Last Updated: 14th November, 2018

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The Effects and Uses of Green Tea

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Recent studies have found that the antioxidants in green tea can prevent cancer, help fight heart disease, and even reduce your risk of developing type two diabetes. For some, this comes as no surprise, since cultures throughout Asia have been consuming green tea for thousands of years for its benefits of promoting good health throughout the body.

Health factors aren’t the only reasons for introducing green tea into your daily lifestyle. Consuming green tea can also add a therapeutic ritual into your everyday life. Even the process of steeping and enjoying green tea can be a relaxing touchstone for those looking to promote a more healthy lifestyle.

Chinese Origins of Green Tea
chinese origins of green tea
The origins of green tea date back to 2737 BC. By legend, the Emperor Shennong was resting from travel when leaves from a burning tea plant fell into his cup of hot water and steeped to delicious results. Green tea became a part of Chinese culture for its health benefits, where it is offered as a drink of respect, often carrying an interpersonal element with it to establish care between different people.

According to traditional Chinese medicine, green tea can relieve aches and pains throughout the body while also detoxing and aiding digestion. It is a staple in Chinese diets for its ability to enhance an individual’s quality of life.

>Biluochun ($5.50 per ounce): This variety has distinctive leaves that are curled up like snails when dry. This tea is known for being fruity and mellow.
  • Chun Mee (Precious Eyebrow): ($2.60 per ounce) This the among the most popular green teas outside of China. It is more sharp and full than many of the teas coming from China.
  • Gunpowder ($2.30 per ounce): This strong and slightly smoky green tea is rolled into small pellets to resemble gunpowder. This is a great affordable daily tea.
  • Huangshan Maofeng ($6.30 per ounce): This is a rare variety of wild tea that is harvested from the specific microclimate of Huangshan Mountain. It’s a sweet and mild brew that is popular among western tea drinkers.
  • Longjing (Dragonwell) ($4 per ounce): Dragonwell is considered one of China’s top teas, treasured for its sweet taste and calming properties. It is a pan-fried green tea that’s popular outside of China.
  • Xinyang Maojian ($5 per ounce): This variety has a fresh aroma and a slightly floral flavor. It has a stronger and more distinctive flavor than the average green tea, grassy, savory, and sweet all at once.
  • > oduction in Japan is more recent than its origins in China, it does still date back to the 12th century when the elite would drink the tea for its health reasons. To this day, green tea is the only tea variety commercially produced by Japan. Production of tea in Japan is heavily mechanized, using modern technology and processes. Most varieties are also produced by steaming, which is said to create a sweeter and more grassy flavor profile.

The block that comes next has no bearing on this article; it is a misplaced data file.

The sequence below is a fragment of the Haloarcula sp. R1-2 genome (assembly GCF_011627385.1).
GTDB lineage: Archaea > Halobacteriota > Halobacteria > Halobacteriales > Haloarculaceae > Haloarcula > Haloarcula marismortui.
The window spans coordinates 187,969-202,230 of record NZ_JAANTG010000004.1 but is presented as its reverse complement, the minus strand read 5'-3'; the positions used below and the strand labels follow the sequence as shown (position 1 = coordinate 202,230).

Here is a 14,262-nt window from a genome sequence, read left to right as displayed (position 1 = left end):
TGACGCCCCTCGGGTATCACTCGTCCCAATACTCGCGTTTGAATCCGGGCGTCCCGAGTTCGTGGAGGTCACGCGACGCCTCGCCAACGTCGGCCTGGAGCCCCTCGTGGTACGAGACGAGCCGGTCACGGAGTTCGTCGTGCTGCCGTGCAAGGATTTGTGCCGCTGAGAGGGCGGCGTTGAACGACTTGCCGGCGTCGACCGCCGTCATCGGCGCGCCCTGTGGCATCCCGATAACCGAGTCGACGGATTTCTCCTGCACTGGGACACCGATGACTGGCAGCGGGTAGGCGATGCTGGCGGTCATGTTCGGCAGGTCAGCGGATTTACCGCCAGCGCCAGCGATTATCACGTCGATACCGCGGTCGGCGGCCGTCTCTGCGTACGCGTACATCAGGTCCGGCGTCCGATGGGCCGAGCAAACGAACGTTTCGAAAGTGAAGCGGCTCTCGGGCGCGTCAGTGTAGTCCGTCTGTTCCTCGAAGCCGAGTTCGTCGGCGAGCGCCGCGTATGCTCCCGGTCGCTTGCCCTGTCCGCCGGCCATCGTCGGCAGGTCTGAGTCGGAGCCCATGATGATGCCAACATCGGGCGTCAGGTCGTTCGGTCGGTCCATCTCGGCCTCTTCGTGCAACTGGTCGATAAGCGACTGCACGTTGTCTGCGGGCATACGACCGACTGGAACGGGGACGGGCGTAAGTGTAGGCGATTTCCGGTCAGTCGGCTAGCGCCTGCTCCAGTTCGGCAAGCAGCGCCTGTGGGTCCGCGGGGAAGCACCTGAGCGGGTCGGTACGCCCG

Japanese Green Tea Varieties
    ($2.5 per ounce) Bancha is produced by roasting sencha leaves with high heat. This tea comes out brown and has a nutty flavor.
  • Sencha ($3 per ounce) Sencha is a standard Japanese green tea that brews yellowish in color and can range from mellow to very strong in flavor.
  • Kukicha ($4 per ounce) Kukicha is a blend of sencha leaves and stems. This allows for little waste in the tea harvest. Sencha and kukicha appeal to black tea drinkers, since they offer a woody, sometimes smoky flavor.
  • Hojicha ($4.60 per ounce) This variety is made with sencha and kukicha twigs. It is different from most steamed Japanese teas because it is roasted in porcelain over charcoal. It offers a toasty and nutty flavor that is more earthy than most Japanese green teas.
  • Genmaicha ($1.50 per ounce) Genmaicha is an interesting and toasty blend of grassy sencha and toasted rice puffs.
  • Kabusecha ($5.50) Kabusecha is a shaded mid-range tea, considered just a step below gyokuro in quality.
  • Gyokuro ($7.50 per ounce) This variety is at the highest grade of Japanese green tea. It is shaded before harvesting, giving it a sweet and rich flavor.
  • Tencha and Matcha ($8.60 per ounce) This variety is a high-grade shaded tea that is most often ground into a fine powder known as matcha. Matcha is the tea used in Japanese tea ceremonies, where it is whisked using a special bamboo tool with hot water in a bowl.
  • Culinary Grade Matcha ($2.60 per ounce) Culinary grade matcha often has a lower price point as it features a blend of teas from lower grade harvests. For faster production, it is often subject to high-temperature baking. It is meant for cooking or drinking with sweeteners.
  • Shincha (fluctuates with market price) This is a first flush, or in other words, a first round of harvest, young tea that is highly prized within Japan.
  • > tea range from helping individuals meet their weight loss goals to helping prevent cancer, heart disease, lowering blood pressure and diabetes. All of these studies have a correlation percentage, meaning that the green tea does not always help everybody fight these diseases. However, many people find green tea to have so few side effects that it is worth trying it out for the possible preventative and good health measures.

    Benefits of Drinking Green Tea